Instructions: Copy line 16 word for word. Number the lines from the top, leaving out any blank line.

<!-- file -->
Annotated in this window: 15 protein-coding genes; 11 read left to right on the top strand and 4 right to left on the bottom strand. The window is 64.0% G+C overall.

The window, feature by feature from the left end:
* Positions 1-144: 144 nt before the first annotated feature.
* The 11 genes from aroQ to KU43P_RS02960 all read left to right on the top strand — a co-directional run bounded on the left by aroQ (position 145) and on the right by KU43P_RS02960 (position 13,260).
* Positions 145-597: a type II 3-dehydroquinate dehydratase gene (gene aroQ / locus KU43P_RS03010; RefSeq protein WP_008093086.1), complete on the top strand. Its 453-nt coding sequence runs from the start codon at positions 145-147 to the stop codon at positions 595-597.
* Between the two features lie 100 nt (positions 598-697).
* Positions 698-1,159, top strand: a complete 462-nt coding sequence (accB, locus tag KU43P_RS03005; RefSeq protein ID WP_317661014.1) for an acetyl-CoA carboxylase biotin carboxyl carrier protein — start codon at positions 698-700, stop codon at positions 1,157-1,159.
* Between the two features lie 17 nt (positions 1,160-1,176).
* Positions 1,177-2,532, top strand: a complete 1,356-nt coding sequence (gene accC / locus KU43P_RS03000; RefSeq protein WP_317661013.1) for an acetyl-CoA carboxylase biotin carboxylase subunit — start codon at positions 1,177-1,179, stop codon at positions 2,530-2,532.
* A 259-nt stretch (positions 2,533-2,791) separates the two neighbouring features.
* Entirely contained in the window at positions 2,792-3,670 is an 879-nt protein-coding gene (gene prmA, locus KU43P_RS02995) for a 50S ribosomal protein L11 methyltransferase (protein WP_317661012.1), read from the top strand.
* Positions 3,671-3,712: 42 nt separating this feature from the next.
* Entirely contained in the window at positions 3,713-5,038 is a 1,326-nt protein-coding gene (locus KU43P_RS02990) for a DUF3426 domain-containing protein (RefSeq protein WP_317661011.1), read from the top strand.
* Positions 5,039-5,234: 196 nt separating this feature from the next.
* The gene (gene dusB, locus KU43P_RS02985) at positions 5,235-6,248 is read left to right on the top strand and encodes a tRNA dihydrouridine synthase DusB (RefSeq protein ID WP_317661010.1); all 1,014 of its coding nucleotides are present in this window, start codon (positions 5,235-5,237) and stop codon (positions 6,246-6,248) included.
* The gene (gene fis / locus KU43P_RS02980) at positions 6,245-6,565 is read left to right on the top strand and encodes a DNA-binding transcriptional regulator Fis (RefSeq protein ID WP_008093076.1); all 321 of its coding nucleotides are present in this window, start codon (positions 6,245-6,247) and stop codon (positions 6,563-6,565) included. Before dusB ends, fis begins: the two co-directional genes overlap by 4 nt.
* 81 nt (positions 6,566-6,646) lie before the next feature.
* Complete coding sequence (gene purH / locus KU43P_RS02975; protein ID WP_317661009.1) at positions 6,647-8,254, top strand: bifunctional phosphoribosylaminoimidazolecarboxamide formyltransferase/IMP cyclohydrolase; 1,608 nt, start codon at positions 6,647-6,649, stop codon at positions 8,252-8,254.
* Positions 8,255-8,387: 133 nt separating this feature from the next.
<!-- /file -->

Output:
* The gene (gene fis / locus KU43P_RS02980) at positions 6,245-6,565 is read left to right on the top strand and encodes a DNA-binding transcriptional regulator Fis (RefSeq protein ID WP_008093076.1); all 321 of its coding nucleotides are present in this window, start codon (positions 6,245-6,247) and stop codon (positions 6,563-6,565) included. Before dusB ends, fis begins: the two co-directional genes overlap by 4 nt.